MBDA Subsidiary Claims Scaleable Warhead Breakthrough

AIN Defense Perspective » August 30, 2013
This schematic shows how the effect of the same size warhead might be scaled to reduce the radius of damage, depending on the nature of the target. (Photo: TDW–MBDA)
August 30, 2013, 9:10 AM

TDW, a subsidiary of MBDA in Germany, claims to be the first to successfully demonstrate scaleable warhead technology. The company noted that today’s asymmetric warfare scenarios require warheads that can be adapted to the type of target. “With present-day effector systems, this is possible either only to a limited extent or not at all,” the company said.

TDW proved the scaleable warhead in the German army’s technical center at Meppen, using an Mk 82 bomb shell. Although it contained 100 kg of explosive, the effect of the detonation was equivalent to that of a 10 kg blast. Only a pre-selectable portion of the explosive was detonated. “The remainder is prevented from detonating and is modified to ensure that no residual explosive remains,” the company added.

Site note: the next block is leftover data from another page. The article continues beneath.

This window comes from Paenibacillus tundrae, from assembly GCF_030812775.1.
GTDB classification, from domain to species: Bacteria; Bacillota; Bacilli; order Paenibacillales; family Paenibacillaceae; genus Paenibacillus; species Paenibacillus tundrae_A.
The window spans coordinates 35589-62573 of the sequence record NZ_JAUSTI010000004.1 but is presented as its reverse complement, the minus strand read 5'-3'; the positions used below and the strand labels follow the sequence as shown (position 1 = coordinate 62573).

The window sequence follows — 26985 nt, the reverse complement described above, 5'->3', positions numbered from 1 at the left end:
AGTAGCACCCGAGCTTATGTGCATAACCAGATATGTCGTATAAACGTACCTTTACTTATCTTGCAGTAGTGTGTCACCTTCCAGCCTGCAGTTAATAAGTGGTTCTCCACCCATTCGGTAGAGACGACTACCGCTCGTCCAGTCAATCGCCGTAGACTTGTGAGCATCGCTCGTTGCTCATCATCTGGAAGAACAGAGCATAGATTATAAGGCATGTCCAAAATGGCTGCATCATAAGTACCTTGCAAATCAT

“We’ve been working for some years on technological approaches to solving this problem. This success is another step forward in the flexibility of advanced future effectors,” said Helmut Hederer, managing director of TDW. The company suggested that the new technology could be applied on the precision-guided bombs carried by the German air force’s Tornado and Typhoon combat aircraft.

Other countries and companies are working on so-called “dial-a-yield” warheads. For example, the UK has a program called Selected Precision Effects At Range (Spear), for which Raytheon Systems Ltd is developing a low-collateral-damage warhead.

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